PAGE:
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*Tracing Your Roots > Irish > Irish Records
* Valuation Office 
 
The Valuation Office, set up to carry out the original *Primary Valuation, is still in existence and has two related sets of records that are potentially valuable. The first of these are the notebooks used by the original Valuation surveyors, consisting of field books, house books and tenure books. All three record a map reference for the *holdings they deal with, as in the published Valuation.

  • The field books record information on the size and quality of the holding
  • The house books record the occupiers' names and the measurements of any buildings on their holdings
  • The tenure books give the annual rent paid and the legal basis on which the holding is occupied, whether by *lease or at will and also give the year of any lease, which is useful to know before searching estate papers or the Registry of *Deeds
As well as containing information such as this, which does not appear in the published Valuation, the valuers' notebooks can also be useful in documenting any changes in occupation between the initial survey and the published results. Unfortunately, they are not in existence for all areas. The National Archives in Dublin now houses those that survive for the Republic of Ireland. Those covering Northern Ireland are now to be found in the Public Record Office of Northern Ireland.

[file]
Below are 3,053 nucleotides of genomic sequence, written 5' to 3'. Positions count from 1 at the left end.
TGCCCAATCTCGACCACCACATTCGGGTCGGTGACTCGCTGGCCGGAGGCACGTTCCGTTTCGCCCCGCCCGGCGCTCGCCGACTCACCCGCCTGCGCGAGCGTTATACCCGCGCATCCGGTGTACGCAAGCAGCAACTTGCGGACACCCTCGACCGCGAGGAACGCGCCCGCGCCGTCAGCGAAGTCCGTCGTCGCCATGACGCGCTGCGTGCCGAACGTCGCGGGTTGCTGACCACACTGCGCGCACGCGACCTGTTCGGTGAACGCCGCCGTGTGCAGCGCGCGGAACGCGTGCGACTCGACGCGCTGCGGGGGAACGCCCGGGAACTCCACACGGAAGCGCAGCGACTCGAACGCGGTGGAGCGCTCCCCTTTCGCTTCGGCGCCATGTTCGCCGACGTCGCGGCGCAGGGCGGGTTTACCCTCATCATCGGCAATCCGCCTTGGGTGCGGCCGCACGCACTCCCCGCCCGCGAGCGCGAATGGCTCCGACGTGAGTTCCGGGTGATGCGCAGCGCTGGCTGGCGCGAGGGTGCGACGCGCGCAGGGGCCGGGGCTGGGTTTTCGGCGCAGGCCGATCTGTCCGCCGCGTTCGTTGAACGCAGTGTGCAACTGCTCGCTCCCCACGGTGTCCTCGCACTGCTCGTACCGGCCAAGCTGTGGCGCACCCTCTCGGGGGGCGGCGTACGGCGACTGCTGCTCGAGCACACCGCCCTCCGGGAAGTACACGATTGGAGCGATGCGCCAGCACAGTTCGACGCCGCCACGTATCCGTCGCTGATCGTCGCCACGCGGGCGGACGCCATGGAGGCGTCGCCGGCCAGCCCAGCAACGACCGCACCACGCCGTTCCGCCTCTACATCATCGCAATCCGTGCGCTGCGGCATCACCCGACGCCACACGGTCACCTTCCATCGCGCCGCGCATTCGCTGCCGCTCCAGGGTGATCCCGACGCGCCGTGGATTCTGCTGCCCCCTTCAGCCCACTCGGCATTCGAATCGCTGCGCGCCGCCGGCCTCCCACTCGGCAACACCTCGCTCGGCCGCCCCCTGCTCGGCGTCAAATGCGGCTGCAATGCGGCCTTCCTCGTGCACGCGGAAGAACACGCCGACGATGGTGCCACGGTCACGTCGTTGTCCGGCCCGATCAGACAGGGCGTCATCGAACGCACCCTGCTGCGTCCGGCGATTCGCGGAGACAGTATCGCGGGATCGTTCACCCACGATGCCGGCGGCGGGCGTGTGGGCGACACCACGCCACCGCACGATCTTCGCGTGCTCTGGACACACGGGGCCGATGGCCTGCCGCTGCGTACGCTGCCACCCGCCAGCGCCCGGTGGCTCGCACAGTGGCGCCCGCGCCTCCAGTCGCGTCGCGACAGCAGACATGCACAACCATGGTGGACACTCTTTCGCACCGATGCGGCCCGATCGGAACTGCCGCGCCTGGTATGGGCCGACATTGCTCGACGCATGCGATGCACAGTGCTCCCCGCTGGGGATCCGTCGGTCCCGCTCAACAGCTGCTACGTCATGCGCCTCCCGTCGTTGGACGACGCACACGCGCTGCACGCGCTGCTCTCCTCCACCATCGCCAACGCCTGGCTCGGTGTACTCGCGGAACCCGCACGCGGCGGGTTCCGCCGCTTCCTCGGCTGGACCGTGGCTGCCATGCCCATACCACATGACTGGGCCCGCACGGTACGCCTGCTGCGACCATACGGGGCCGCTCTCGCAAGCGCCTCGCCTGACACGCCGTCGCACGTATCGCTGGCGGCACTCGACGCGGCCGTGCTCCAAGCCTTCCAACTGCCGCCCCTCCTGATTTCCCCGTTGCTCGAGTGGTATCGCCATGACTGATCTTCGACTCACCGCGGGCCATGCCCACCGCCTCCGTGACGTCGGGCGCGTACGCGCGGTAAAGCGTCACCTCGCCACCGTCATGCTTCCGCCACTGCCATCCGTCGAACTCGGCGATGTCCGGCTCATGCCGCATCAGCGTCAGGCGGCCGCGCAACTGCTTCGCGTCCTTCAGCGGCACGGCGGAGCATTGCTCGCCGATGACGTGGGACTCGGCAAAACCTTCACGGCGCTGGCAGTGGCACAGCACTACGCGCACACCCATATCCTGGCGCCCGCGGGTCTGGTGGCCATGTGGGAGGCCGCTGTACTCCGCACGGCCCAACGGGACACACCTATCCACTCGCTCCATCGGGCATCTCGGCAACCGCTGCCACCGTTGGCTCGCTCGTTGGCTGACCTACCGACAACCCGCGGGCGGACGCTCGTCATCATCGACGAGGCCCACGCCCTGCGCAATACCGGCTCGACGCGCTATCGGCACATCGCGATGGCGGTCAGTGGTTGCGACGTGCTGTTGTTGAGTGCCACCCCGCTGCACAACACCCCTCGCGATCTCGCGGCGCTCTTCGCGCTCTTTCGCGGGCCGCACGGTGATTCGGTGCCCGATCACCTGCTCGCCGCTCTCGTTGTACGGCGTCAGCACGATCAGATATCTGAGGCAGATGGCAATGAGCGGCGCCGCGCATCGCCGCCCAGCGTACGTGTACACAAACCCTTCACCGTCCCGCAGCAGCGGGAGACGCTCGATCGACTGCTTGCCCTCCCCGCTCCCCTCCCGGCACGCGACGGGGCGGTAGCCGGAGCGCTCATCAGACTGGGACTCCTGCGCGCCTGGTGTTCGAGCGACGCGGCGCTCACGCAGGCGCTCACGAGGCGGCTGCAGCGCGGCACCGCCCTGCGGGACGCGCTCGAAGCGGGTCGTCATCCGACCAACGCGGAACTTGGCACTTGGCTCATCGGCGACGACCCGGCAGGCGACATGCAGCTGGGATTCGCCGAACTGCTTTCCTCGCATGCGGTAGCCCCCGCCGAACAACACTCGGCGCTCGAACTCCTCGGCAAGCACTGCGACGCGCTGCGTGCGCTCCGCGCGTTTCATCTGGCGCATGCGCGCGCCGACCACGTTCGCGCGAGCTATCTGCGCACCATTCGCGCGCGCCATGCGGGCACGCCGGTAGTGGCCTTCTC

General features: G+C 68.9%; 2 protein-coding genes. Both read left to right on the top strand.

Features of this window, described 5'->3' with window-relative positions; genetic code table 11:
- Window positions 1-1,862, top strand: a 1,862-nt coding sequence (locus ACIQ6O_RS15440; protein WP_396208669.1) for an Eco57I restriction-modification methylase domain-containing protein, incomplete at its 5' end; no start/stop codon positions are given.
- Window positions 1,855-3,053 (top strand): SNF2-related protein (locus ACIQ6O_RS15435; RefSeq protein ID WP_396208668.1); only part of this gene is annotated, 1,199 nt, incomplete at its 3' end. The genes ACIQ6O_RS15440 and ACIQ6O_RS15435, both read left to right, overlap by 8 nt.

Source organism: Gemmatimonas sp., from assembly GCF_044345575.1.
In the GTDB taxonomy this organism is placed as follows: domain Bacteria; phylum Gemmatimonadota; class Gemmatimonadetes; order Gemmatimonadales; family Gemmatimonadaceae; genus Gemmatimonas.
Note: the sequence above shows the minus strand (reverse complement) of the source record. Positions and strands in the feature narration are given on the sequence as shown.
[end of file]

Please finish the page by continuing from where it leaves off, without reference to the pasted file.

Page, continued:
The Valuation Office itself, now situated in the Irish Life Centre, Abbey Street, Dublin 1, contains the second set of useful records. These are the 'Cancelled Land Books' and 'Current Land Books', giving details of all changes in the holdings, from the time of the Primary Valuation up to the present day. Any variations in the size or status of the holding, the names of the occupier or *lessor, or the valuation itself are given in the revisions carried out every few years.

The books can be very useful in pinpointing a possible date of death or emigration, or in identifying a living relative. A large majority of those who were in occupation of a *holding by the 1890s, when the Land Acts began to subsidise the purchase of the land by its tenant-farmers, have descendants or relatives still living in the same area. The Cancelled Land Books for Northern Ireland are now in the Public Record Office of Northern Ireland.


Creators: John Grenham

 
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